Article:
Gold Coast $35.14 Off-Strip
Golden Gate $29.95 Downtown
Golden Nugget $40.68 Downtown
Green Valley Ranch Resort Spa & Casino $51.30 Henderson
Harrah’s Las Vegas Hotel & Casino $39.95 Strip
Hilton Grand Vacations Suites on the Strip $25 Strip
Hilton Grand Vacations on Paradise Las Vegas Convention Center $25 Off-Strip
Hilton Grand Vacations at The Flamingo $25 Strip
Hilton Lake Las Vegas $29 Henderson
Luxor Las Vegas $35 Strip
M Resort Spa Casino $24.99 Henderson
Main Street Station $28.24 Downtown
Mandalay Bay $39 Strip
MGM Grand $39 Strip
New York New York $37 Strip
Nobu Hotel $45.95 Strip
Nomad Las Vegas $39 Strip
Palace Station $39.67 Off-Strip
Palazzo $45 Strip
Palms Casino $32 Off-Strip
Palms Place $32 Off-Strip
Park MGM $39 Strip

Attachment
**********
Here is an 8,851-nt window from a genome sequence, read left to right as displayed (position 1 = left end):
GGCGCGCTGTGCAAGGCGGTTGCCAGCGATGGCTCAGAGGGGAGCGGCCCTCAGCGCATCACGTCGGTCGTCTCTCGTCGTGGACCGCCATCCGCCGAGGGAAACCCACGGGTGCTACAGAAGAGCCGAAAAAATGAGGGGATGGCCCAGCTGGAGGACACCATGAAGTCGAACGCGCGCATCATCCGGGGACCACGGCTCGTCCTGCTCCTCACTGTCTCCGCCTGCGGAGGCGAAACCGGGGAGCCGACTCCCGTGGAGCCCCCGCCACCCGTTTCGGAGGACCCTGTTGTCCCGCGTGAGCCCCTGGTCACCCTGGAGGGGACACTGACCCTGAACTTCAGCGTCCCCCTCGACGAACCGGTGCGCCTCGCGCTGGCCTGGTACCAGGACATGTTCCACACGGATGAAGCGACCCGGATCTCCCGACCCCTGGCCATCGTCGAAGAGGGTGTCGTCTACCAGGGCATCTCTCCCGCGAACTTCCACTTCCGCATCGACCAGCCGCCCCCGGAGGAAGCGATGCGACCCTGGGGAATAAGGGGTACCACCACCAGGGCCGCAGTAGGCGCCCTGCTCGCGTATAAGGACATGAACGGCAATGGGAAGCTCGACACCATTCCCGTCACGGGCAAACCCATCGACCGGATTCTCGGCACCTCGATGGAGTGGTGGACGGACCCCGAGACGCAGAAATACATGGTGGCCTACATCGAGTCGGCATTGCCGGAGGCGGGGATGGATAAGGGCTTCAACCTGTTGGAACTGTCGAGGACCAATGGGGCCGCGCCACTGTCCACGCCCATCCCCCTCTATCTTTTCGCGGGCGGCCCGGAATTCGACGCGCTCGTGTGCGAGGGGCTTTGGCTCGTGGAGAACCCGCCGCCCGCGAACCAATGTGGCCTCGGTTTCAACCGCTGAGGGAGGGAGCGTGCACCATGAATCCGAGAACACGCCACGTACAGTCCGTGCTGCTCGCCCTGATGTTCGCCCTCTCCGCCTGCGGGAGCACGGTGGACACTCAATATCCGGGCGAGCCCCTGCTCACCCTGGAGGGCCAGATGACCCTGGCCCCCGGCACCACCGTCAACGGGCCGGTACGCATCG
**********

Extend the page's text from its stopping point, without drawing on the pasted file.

Planet Hollywood $45.95 Strip
Plaza Hotel $28 Downtown
Polo Towers $32.95 Strip
Red Rock Casino Resort & Spa $50.85 Off-Strip
Rio All-Suite Hotel & Casino $39.95 Off-Strip
Sahara Las Vegas $39.95 Strip
Sante Fe Station Hotel & Casino $28.24 Off-Strip
Signature at MGM Grand $39 Strip
Silverton Casino Hotel $23.99 Off-Strip
SKYLOFTS at the MGM Grand $39 Strip
South Point Hotel & Casino $21 Off-Strip
Tahiti All-Suite Resort $21.47 Off-Strip
The STRAT $37 Strip
The Cosmopolitan $51.02 Strip
The Cromwell Hotel & Casino $45.95 Strip
The D Las Vegas $29.95 Downtown
The LINQ $39.95 Strip
The Mirage $39 Strip
The Orleans Hotel & Casino $39.54 Off-Strip
Treasure Island $39 Strip
Tropicana Las Vegas $37 Strip
Trump International Hotel Las Vegas $39.68 Off-Strip
Vdara $45 Strip
The Venetian $45 Strip
Waldorf Astoria Las Vegas $45 Strip
Westgate Las Vegas $36.99 Off-Strip
Westin Las Vegas $32 Off-Strip
Westin Lake Las Vegas Resort & Spa $29 Henderson
Wynn Las Vegas $45 Strip
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Need ideas for your Vegas trip? Find out what to do on the Strip, our favorite adventure activities, and how to visit the Hoover Dam.

Hotels Without Fees